City man sentenced in child rape case
Plowman to spend 27-54 years in prison
HOLLIDAYSBURG — An Altoona man will spend 27 to 54 years in prison for convictions of raping and sexually assaulting a 5-year-old girl while living with her and her mother in 2016 and 2017.
Alex Strange Budd Plowman, who has been in the Blair County Prison since his arrest in August 2017, said nothing Tuesday in Blair County Court, where Senior Judge Hiram A. Carpenter imposed the lengthy sentence to be followed by five years’ probation.
“He maintains his innocence,” Defense Attorney Ted Krol said to explain Plowman’s silence. “He believes the girl was manipulated and coached. And he instructed me to work on an appeal.”
The sentence puts the 23-year-old Plowman, who has served a year in prison, in a position to remain incarcerated until he’s at least 49 years old. Thereafter, Plowman’s release would rest with the state parole board that could keep him incarcerated until he finishes his maximum of 54 years. At that point, Plowman would be 77 years old.
“It’s a considerable sentence,” Assistant District Attorney Nichole Smith said after Carpenter rendered his decision. “I hope it’s enough to protect the community and give this victim some sense of safety. She’s an amazing little girl and deserves to sleep in peace.”
The child’s father told Carpenter that because of what happened, his 6-year-old daughter has trouble trusting people.
“And so do I,” the father advised the judge.
Carpenter’s sentence included 10 to 20 year consecutive sentences for each of two counts of child rape.
The judge then added 5 to 10 years for aggravated indecent assault and 2 to 4 years for endangering the welfare of a child. Jail time assigned to convictions of statutory sexual assault, indecent assault, unlawful contact with a minor and corruption of a minor will be served concurrently.
Smith recommended a minimum sentence of 75 years for protection of the child and the community. She said she based her calculation on the high end of the state’s standard range sentencing guidelines.
“Only a very lengthy sentence that brings the entire justice system down on this defendant would be appropriate,” Smith said.
Carpenter said he recognized several factors in the sentence, including the child’s “tender age,” the harm to her and the repetitive nature of Plowman’s behavior in a household he shared with the child. The judge also said he recognized Plowman’s youth and his lack of an extensive criminal record.
“He’s not some valueless monster to throw away,” Krol said after describing Plowman as intelligent, inquisitive and interesting.
“I don’t accuse you of being a monster,” Carpenter told Plowman, who was seated at the defense table with his hair pulled back into a ponytail. “But we have some pretty monstrous acts here.”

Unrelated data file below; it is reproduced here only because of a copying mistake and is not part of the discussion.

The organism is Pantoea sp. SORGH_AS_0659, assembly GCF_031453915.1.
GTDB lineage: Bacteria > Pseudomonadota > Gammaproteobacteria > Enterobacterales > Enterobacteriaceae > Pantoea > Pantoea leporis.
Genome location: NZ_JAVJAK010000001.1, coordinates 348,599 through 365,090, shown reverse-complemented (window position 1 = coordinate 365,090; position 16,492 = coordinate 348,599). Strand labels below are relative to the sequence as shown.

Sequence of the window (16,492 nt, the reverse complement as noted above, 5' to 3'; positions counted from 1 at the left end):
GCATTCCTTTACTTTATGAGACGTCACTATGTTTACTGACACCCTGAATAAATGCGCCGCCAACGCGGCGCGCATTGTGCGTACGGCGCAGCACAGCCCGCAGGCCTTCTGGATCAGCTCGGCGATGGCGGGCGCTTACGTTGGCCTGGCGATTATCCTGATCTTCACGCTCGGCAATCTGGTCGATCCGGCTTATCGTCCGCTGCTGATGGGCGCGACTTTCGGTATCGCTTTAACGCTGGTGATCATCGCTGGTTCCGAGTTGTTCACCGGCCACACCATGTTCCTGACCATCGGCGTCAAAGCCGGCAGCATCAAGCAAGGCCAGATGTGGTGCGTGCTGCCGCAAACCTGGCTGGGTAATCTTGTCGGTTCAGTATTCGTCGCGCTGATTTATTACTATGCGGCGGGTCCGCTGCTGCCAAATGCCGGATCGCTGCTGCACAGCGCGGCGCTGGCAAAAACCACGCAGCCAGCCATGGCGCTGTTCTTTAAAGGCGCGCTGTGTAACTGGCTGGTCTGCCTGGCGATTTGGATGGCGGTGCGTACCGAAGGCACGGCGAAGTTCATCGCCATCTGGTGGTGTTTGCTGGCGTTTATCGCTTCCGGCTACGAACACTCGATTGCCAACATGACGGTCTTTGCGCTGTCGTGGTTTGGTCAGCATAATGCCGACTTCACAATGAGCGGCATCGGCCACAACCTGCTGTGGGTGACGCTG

Plowman, who took the stand in his own defense during the trial, told the jury that the criminal charges were based on lies and that the child was coached by her mother. The mother, Plowman said, wanted to find a way to keep him from contact with their son, a claim the mother denied when testifying.
The mother told the jury that she became “extremely emotional” the first time she heard her daughter’s claim, prompting the girl to say she lied. The girl made the same claim about 10 months later and police were contacted.
During Plowman’s trial, the jury saw video of the girl being interviewed at Mount Nittany Health Children’s Advocacy Center in Bellefonte. When the interviewer asked the girl to describe how Plowman touched her and how he removed her pants and his pants, the child responded by suggesting that she draw a picture. Her drawing showed her and Plowman on a bed in a sexual position.
Smith told Carpenter that after the trial, Plowman’s telephone calls at the Blair County Prison were monitored. He was heard saying he would be out of jail in 10 years, still in the prime of his life, Smith said.
The monitoring of those phone calls also prompted post-trial charges of criminal conspiracy to retaliate against a witness, solicitation to commit homicide, solicitation to commit arson and criminal conspiracy to retaliate against a prosecutor. Plowman tried to enlist the help of family members in retaliation against those who testified against him, those who didn’t testify for him and against Smith.
“Everyone’s been destroyed by this,” said Plowman’s mother, Carolyn McNichol who spoke with her son during the calls he made from the prison. She faces charges of criminal use of a communications device and criminal conspiracy to retaliate against a witness.
“I’m here cause I love you, Budd,” she said to the defendant as he nodded his head.
The mother asked the judge to recognize that Plowman is “somebody’s son” and “somebody’s big brother.”
Based on his convictions, Plowman will be required to regularly register his address with state police as a Tier III sex offender.
Smith told Carpenter that a representative for the state Sexual Offenders Assessment Board evaluated Plowman and concluded that he is a sexually violent predator with a lifetime condition, based on his predatory behavior and mental abnormalities. But that conclusion remains subject to challenge.
Because of pending appeals before the state’s highest courts, Carpenter said he is not in a position to take testimony about that report or to decide if Plowman is a sexually violent predator. For that reason, the judge said he didn’t read the report, thereby avoiding any influence the report might have had in his sentencing decision.
Carpenter also apologized for being unable to provide closure to the girl’s family or to Plowman’s family.
“I wish the gavel was a magic wand, but it isn’t,” Carpenter said. “There are all sorts of scars with this.”
Mirror Staff Writer Kay Stephens is at 946-7456.